ApplicationAugmented RealitySupply chain management

AR in Logistics and Supply Chain Management

Although AR is in the early stages of adoption in logistics, it can offer countless benefits, especially in providing quick access to anticipatory information at any time and at any place.


Having quick access to vital information is key for prospective and precise planning, as well as operation of tasks. This includes delivery and load optimization, which is critical to providing higher levels of customer service, and better business operations overall.

AR in the logistics industry can truly add value to the areas of warehousing operations, including planning and handling, and even transportation optimization down to the last-mile delivery.

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Optimized Picking and Planning in Warehousing Operations

For logistics in warehousing operations, the most advantageous AR solutions are systems that optimize the picking process. Most warehouses in the world still use the pick-by-paper approach, which is both slow and error prone. It also, more often than not, requires temporary workers that have to undergo cost-intensive training to do this job effectively.

There are currently systems by Knapp, SAP, DHL, and Ubimax, who are currently in the late field-test phase of mobile AR systems. These systems not only include the head-mounted displays, but also cameras, a wearable PC, and even battery packs that provide enough power for at least one entire work shift. This vision picking software provides real-time object recognition, barcode reading, indoor navigation, and even seamless integration of information with the management system of the warehouse.

Knapp has a range of paperless picking systems on hand

The benefits of using a system like this helps each worker see a digital picking list in their field of vision, and the best route in order to acquire these items. This saves time by providing efficient path planning.

Additionally, using automated barcode scanning capabilities and image recognition software, these systems can check whether the worker has arrived at the right location, and guide the worker to quickly locate the right item on the shelf.  The worker can then scan the item, which enables real-time stock updates. This reduces even more time required to train new employees, as well as bridge any language barriers with migrant workers.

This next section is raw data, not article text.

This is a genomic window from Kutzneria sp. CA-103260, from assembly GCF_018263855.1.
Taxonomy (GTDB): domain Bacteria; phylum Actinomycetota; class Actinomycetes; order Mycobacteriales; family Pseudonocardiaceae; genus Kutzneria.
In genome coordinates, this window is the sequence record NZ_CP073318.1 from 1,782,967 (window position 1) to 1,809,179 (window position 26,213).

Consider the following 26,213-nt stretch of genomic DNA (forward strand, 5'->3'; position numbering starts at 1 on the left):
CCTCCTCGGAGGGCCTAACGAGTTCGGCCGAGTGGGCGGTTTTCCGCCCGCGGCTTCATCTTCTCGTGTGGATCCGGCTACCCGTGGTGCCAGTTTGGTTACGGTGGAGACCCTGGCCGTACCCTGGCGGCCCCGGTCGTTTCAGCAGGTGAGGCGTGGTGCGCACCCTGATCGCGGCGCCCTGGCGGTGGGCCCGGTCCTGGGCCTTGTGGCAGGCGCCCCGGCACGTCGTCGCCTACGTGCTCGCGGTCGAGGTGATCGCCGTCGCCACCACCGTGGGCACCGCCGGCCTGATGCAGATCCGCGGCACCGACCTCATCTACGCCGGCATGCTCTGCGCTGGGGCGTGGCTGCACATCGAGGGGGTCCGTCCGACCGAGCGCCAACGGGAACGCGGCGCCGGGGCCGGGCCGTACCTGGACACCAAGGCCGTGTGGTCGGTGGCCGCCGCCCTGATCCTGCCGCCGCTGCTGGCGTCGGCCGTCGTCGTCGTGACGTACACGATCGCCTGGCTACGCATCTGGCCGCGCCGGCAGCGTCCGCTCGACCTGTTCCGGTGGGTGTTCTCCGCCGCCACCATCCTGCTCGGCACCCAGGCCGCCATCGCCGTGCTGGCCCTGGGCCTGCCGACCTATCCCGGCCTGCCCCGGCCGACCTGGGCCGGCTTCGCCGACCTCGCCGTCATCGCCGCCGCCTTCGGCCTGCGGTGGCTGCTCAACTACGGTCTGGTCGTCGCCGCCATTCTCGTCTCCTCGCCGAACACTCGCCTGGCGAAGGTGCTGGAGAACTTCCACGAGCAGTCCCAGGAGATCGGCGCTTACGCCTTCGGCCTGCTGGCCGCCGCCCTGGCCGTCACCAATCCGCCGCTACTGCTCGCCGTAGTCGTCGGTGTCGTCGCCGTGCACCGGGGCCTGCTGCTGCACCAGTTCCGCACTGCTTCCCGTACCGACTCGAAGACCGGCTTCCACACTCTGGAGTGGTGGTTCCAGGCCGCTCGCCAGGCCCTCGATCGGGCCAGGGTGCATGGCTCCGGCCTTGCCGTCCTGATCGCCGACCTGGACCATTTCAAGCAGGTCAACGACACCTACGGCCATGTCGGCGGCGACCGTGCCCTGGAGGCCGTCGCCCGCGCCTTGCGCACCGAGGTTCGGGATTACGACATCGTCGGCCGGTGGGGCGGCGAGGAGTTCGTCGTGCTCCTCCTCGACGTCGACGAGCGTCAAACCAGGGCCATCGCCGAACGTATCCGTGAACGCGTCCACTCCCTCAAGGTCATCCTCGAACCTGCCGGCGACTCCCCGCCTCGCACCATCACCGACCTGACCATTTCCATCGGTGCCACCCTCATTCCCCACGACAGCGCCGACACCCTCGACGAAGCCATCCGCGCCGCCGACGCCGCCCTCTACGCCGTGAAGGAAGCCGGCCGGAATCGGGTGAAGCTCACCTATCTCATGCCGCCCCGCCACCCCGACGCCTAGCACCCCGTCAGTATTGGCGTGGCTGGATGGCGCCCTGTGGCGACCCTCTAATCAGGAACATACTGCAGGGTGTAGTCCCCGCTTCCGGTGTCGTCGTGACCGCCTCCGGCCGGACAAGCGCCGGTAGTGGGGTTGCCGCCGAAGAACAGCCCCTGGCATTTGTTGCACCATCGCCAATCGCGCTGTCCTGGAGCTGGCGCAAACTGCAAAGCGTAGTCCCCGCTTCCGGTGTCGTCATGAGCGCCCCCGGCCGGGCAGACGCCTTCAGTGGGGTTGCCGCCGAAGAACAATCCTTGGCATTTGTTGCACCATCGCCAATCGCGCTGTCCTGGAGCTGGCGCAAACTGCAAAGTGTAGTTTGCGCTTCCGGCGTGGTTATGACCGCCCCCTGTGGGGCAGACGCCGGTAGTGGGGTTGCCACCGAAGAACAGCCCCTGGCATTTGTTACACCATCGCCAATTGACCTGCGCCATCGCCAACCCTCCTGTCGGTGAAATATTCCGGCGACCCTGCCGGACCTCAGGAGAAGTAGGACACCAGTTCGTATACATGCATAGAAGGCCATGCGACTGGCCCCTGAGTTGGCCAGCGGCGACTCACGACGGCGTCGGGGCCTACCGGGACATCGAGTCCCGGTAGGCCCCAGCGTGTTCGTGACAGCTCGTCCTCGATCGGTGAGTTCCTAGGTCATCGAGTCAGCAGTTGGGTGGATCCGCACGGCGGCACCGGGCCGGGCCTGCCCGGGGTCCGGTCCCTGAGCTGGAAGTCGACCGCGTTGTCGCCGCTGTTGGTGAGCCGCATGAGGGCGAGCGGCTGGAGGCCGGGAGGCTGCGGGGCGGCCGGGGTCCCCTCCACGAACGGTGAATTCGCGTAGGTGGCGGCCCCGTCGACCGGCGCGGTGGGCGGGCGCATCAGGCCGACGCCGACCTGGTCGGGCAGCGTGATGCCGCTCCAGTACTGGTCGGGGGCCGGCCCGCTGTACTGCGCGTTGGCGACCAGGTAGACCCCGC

DHL is now expanding its AR Vision Picking Program across different industry sectors on a global scale

Field tests of these AR systems have proved they offer significant productivity improvements in warehousing operations. For example, constant picking validation can decrease errors by as much as 40%. Although today’s picking error rate is very low, even using a pick-by-paper approach — experts estimate a rate of 0.35% — every error must be prevented, because it typically results in high follow-up costs.

Augmented reality is also likely to affect warehouse-planning processes since today’s warehouses are not only used as storage and distribution hubs, they also house a number of value-added services. This can include services such as product assembly, labeling, repacking, and even repair.

This results in having warehouse hubs being redesigned to accommodate to these new services. However, AR can be used to visualize any planned rearrangements in full scale, making it possible to place interactive digital representations of proposed future changes in the present warehouse environment. Planners can test whether measurements of a planned modification will fit in place and model new workflows, and in the future, can allow a warehouse to be used as the testing grounds for warehouse operation planning.